4. I have decided to stop buying people useless trinkety stuff, in the hope that they stop buying it for me. Remember a few years ago when decorative candles were all the rage? I have so many decorative candles that next time a cyclone hits and I'm without power for days, I'll be able to navigate in the gloom using only my sense of smell. Ah, vanilla. I've reached the bedroom. To get to the bathroom, head for the sandalwood and turn left at the green apple.  

5. I definitely put my iPod in something, or on something. And I think it was somewhere in the spare room. Unless it was my bedroom. 

6. Or one of my many bags. 

7. Or somewhere else entirely. 

8. I also didn't find either of the umbrellas I've managed to lose between last wet season and this one. My house is literally five rooms. Bedroom, spare bedroom, office, bathroom, and the rest is an open plan space that contains the kitchen, living and dining areas. How is it possible to misplace two different umbrellas in such a small space? 

But at least it's over now, and the house is clean. Most of my stuff is still lying around though, so getting everything back in order is going to take a few days. Not because it's hard work, but because I keep putting it off to do important things like watch TV. 

Oh, and if anyone finds a little old silver iPod with playlists on it called "music to slash your wrists to", "sexually ambiguous" and "say my name, bitch", that's mine. 


How's your week going? 

Friday, November 1, 2013

Welcome to the country! (It may kill you)

So, in some crazy exciting news, my pseudonym's co-writer is coming to visit. She's usually in the US, but is currently holidaying in NZ, and managed to get some cheap flights over here. And I'm taking her to see some of these: 

Salt Water Crocodile
Crocodile: source

And she already knows about these: 

Because that's what we do here. We sometimes feel we don't have enough legitimately deadly creatures on the continent, so we make some up. When really, we're spoiled for choice. 

In addition to the snappy chap you saw above, in my local area we also have the taipan, one of the world's most venomous snakes. Rattlesnakes? Pfft. A taipan won't even give you that much warning. Also, it doesn't just strike once. No, it gets its teeth in and delivers several bites at once. Seriously, you are chewing gum to this snake. But the venom is probably worse than the indignity. I mean, indignity can't kill you.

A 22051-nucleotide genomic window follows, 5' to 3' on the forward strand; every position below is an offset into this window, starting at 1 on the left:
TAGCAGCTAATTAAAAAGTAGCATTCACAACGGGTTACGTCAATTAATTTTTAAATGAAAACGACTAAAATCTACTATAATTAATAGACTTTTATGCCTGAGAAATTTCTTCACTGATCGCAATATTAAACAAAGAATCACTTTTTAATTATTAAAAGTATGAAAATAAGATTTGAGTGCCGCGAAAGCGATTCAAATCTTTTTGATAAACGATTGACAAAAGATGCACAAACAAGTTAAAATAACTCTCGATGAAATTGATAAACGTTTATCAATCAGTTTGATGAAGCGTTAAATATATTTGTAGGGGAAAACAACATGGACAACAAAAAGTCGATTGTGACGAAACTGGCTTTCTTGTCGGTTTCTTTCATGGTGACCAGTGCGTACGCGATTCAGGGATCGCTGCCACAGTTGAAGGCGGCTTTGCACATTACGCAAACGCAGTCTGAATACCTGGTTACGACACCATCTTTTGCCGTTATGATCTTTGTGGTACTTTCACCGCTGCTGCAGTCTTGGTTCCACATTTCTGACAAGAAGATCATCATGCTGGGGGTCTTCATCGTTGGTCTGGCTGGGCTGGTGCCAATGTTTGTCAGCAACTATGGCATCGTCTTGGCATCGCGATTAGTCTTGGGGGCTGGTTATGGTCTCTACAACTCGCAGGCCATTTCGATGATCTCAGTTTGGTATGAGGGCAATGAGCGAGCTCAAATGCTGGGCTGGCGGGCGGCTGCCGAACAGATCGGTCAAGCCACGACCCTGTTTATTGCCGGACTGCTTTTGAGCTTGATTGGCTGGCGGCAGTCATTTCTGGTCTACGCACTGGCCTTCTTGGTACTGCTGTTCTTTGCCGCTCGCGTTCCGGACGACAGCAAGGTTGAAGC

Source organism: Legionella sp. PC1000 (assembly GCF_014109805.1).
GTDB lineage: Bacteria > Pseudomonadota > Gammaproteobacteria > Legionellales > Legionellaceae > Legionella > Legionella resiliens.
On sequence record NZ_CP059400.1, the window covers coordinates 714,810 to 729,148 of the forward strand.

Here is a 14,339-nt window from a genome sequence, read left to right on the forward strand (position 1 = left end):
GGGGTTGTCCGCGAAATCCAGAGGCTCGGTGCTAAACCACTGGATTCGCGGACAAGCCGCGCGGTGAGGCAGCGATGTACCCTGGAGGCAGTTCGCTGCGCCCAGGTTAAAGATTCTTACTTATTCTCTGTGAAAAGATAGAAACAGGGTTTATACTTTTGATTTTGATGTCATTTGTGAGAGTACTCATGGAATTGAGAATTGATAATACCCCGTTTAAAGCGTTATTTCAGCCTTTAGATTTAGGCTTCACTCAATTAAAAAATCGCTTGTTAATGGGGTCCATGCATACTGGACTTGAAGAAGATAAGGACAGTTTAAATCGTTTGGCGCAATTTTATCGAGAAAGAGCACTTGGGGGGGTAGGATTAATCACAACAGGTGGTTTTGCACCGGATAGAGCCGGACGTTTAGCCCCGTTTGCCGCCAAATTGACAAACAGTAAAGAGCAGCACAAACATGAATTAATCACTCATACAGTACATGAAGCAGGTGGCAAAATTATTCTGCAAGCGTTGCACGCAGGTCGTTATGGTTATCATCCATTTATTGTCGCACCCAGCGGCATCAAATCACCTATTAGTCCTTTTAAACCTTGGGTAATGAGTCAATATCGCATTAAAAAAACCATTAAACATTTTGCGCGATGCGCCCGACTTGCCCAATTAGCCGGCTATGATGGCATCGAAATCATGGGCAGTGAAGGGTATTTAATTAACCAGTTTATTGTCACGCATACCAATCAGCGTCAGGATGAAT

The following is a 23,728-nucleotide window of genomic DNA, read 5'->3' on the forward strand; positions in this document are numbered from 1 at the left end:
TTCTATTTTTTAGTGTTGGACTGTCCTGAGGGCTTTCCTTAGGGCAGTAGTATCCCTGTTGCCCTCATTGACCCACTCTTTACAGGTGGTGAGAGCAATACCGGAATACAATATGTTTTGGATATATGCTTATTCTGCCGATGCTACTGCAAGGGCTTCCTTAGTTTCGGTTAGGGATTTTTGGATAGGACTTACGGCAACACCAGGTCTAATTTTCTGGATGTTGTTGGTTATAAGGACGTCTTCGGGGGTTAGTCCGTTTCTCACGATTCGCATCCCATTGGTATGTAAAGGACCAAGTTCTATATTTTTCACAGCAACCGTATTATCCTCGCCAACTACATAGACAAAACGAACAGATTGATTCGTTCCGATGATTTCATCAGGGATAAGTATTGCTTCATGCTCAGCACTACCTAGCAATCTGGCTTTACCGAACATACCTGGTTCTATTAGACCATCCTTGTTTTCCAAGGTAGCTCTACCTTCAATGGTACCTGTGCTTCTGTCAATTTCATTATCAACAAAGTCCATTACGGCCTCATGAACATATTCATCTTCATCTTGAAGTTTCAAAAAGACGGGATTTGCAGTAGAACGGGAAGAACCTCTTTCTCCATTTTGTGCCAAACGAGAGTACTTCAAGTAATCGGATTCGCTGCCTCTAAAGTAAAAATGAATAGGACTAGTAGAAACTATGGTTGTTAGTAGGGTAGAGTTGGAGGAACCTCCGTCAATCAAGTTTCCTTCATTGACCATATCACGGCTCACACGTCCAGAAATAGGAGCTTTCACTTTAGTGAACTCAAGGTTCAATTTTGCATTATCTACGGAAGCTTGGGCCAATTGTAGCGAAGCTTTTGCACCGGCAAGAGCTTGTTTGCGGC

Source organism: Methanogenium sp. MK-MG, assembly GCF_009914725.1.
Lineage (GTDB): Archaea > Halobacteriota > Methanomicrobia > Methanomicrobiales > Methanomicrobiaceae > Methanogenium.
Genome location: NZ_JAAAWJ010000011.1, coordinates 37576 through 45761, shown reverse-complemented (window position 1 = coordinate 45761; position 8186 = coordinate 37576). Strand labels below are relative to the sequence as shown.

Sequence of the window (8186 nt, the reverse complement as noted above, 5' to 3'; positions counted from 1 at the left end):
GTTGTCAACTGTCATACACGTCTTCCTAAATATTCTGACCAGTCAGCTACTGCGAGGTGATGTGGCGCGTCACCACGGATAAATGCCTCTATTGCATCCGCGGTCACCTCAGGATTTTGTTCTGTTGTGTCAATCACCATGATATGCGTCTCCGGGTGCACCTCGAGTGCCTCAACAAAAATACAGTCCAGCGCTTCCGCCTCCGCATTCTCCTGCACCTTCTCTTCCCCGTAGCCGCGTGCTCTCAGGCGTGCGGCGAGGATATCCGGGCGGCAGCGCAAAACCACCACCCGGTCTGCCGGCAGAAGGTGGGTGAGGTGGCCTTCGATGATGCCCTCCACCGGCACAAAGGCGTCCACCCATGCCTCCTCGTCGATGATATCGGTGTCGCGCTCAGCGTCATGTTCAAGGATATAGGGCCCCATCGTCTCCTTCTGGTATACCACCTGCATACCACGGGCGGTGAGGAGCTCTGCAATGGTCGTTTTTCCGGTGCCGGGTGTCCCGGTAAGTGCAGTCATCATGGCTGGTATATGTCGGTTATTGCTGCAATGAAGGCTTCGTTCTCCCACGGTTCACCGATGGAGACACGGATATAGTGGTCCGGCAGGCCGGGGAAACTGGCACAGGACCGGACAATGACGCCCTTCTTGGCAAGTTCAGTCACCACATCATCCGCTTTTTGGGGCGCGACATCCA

The taipan: source
What I particularly like (read "fear") about the taipan is that when it's little, it looks almost exactly like a young non-venomous tree snake. Just on the off chance it could lull you into a false sense of security, I suppose. 

I also don't like tree snakes, even though I recognise that my fear of them is irrational, given that I'm not a frog and they therefore pose no threat to me. 

But when my mother had one living in her letter box, I refused to collect her mail for her. It used to stick its head out when the postman was trying to shove letters in. A very stoic man, my mum's postman. But once the snake ate all the frogs, it moved on. 

Let me tell you a story about a snake. 

Okay, make that two stories. 

Once, when the rest of the family was overseas or somewhere, I found a massive snake in my mum's backyard when I was over watering the plants. (Yes, Mum, sometimes I remember to do that. God, stop getting on my case. They'll grow back!) Anyway, it was a python. Maybe about six feet long. It was dead. I knew it was dead, because it had no head. I mean, I'm no doctor, but... 

How it lost its head or where that head went, I'm not entirely sure. And, thinking about it, I'm not entirely sure I want to know. 

Anyway, I looked at that dead snake for a while, from a safe distance. I thought about what I needed to do. I needed to pick it up and put it in the bin. I took a step towards it. I took a step back. I remembered what I'd learned from every horror movie ever: a thing is never as dead as you think it is. 

So I called my friend's boyfriend and got him to come over and do it.  

I'll take ridicule over trauma any day, thanks. 

Which brings me to trauma. 

When I was about nine, I lived in a small town called Monto. One day, my sister Kath and a few other friends were walking along the railway track into town. This was the shortcut. Anyway, for whatever reason, we were trying to scare each other. And Jenny (to complicate this story further, one of the other girls was called Jenny), who was walking on the other side of the track to the rest of us, suddenly screamed, "There's a snake!" 

Like I'd fall for that! I huffed and rolled my eyes. "No there isn't!" 

Pumped up with the urge to prove her wrong, I stepped over the railway track and found myself face to face with one of these: 

A red belly black snake: source

My heart stopped. It reared back. I stared at it. It stared at me. 

Don't move, I told myself. If you move, it will strike. 

I moved anyway. To be honest, I think I moved so fast I travelled back in time. 

I'm not sure if this is the exact day I got my snake phobia, but it certainly honed it to a sharp edge. 

Snakes terrify me. 

Oh, wait, here's a third snake story. A few months ago I was in my back yard, and I suddenly overheard the neighbours shouting. 

"Holy shit! Did you see the size of that snake? There! There it is! It's going over the fence now!" 

The other fence, I begged silently as I ran inside and closed the door. Please be talking about the other fence. 

Sometimes I wonder why I live in this country at all.